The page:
Recently I have read some articles stating that finding one’s passion in life and then determining how to identify employment which allows you to work within your passion is not a good idea. The general argument is that if you have a passion for something and use that as your basis for employment, you will come to hate your passion and be miserable. There may be some truth in that argument, but I am not convinced. I think there is value in using your passion(s) to determine what you find for employment.

Over my years of employment, I have come to realize that there is a difference between a job and meaningful employment. I have done a number of “jobs” that provided little to no satisfaction for me in life. They were a way to earn a paycheck which allowed me to pay bills and to provide food for my household. Each of these types of jobs left me feeling like it truly was work and I would dread every time I had to go to my place of employment.

I took some time to get to a place where I could name my passion(s). A significant passion which I have is engaging in relationships with people. I enjoy finding connecting points and learning about the other individual. Assisting others in growing in their own lives adds to this passion. When I was in college, I think this is what led me to consider a teaching career. As I prepared to graduate with my degree, I had taken courses which allowed me to teach in the area of high school social studies and work with the teams in the area of athletic training. This appeared to me to be a way I could engage in relationships while assisting the teenagers who I would be working with grow in their own lives. In college, I had not been able to name my passions but looking back it now seems clear to me. However, instead of following this path, I was presented with an opportunity to accept a job in management with the Target stores and I took the opportunity. Notice that I stated I accepted a job because it quickly became only that.

Other examples from my life could be listed when I accepted a job and not a position which would allow me to use my passions. I would eventually find employment in an area where I could live out my passion at work. While no position is without its trials and challenges, if you are in one in which your passions are being addressed, it is much easier to weather through those difficult situations and times. When you work just a job, there is less of a drive to remain in the situation.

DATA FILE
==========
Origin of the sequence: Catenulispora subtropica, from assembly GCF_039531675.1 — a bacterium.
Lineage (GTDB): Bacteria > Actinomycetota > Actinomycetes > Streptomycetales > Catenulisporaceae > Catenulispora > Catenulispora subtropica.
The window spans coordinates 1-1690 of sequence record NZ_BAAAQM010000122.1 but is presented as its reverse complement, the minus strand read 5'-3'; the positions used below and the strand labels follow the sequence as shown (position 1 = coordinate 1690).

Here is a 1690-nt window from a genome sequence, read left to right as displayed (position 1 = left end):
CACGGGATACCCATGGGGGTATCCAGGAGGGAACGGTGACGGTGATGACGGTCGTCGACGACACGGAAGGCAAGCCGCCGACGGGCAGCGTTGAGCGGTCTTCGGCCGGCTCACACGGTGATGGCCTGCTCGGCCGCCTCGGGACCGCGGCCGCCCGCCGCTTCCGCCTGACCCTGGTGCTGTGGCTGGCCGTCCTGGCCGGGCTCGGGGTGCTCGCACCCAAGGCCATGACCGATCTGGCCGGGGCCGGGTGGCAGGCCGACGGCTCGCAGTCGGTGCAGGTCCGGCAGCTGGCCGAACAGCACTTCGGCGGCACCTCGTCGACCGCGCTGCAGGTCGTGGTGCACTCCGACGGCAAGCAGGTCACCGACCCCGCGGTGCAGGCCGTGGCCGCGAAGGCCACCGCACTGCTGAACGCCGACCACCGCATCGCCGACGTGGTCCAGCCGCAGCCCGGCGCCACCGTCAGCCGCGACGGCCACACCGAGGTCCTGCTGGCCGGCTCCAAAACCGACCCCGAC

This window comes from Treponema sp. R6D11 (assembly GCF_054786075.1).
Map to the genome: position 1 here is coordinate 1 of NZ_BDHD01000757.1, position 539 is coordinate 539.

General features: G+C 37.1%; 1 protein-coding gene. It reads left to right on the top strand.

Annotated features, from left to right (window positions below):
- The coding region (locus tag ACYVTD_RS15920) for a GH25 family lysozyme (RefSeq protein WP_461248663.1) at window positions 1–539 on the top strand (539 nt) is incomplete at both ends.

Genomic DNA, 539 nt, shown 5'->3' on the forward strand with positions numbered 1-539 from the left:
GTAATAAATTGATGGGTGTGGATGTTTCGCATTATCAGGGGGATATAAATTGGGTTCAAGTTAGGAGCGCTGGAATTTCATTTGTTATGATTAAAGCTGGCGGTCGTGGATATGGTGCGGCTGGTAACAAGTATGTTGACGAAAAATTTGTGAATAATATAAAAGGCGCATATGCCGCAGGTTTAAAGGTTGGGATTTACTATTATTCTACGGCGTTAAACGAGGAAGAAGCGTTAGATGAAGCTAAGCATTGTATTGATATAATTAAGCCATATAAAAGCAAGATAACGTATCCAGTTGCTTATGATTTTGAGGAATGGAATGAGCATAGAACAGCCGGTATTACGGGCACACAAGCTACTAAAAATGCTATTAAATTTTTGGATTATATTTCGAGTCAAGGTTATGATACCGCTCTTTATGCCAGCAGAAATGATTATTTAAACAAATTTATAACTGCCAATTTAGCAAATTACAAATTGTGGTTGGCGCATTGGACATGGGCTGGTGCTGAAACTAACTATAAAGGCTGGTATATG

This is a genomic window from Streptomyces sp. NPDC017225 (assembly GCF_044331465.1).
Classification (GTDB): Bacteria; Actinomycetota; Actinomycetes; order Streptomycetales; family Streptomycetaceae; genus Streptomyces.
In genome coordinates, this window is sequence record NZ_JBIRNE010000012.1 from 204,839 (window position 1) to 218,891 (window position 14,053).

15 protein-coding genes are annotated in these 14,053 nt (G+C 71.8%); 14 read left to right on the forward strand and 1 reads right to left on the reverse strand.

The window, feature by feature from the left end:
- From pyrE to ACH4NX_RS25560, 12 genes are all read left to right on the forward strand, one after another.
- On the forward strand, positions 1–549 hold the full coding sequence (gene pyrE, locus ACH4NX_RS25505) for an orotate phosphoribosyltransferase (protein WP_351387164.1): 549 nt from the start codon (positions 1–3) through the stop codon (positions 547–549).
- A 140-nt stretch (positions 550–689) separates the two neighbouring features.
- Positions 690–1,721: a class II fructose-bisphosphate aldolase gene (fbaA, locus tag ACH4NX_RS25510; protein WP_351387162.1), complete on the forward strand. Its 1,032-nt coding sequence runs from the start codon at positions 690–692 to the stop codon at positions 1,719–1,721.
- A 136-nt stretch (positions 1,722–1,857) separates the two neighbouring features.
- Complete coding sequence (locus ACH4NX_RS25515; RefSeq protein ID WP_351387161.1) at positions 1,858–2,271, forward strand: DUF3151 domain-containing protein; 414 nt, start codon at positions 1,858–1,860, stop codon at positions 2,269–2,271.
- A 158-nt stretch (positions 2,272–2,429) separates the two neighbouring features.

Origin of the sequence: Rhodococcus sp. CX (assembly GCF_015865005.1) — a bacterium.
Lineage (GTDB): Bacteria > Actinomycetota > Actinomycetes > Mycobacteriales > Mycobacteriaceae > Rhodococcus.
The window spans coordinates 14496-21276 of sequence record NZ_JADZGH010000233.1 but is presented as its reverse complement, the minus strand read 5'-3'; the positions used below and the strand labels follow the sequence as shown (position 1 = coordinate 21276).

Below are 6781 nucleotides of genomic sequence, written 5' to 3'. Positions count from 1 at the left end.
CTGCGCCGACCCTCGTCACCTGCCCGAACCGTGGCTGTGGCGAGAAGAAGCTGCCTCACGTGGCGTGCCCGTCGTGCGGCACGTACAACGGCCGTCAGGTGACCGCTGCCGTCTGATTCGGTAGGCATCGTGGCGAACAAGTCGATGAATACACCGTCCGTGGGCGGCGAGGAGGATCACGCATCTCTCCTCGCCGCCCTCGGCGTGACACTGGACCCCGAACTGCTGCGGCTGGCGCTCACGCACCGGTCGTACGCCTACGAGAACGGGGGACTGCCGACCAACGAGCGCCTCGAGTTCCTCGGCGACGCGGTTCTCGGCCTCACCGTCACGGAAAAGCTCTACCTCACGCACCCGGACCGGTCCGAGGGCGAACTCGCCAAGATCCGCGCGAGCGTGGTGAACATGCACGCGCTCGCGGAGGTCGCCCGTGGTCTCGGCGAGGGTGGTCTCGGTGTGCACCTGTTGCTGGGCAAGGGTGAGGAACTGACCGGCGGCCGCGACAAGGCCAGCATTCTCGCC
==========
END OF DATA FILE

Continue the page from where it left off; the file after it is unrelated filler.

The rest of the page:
I would also point out that I think passions change in life. The things which you are passionate about when you are in your early 20s are not the same as those when you are in your 50’s. Be open to realizing that these changes occur. At different points in your life, you should pause and reassess your passion. You may discover that a change has happened or you may reaffirm the passions which you have had previously.

Contrary to recent articles which I have been reading regarding the error of following your passion into employment, my advice is to do exactly that. My experience has been that when I wake up in the morning and know I get to spend a day putting my passion to use, I am more eager to head off to the office. Here are my tips for those who may be in the employment hunting aspect of life:

  1. Identify and name those things in which you are passionate.
  2. Determine what energizes you and motivates you to go through the day.
  3. Seek input from others regarding what they see in you and where you display happiness.
  4. Explore how your passion(s) and happiness can be identified in employment opportunities.
  5. Search for work which will utilize your passion(s) as much as possible.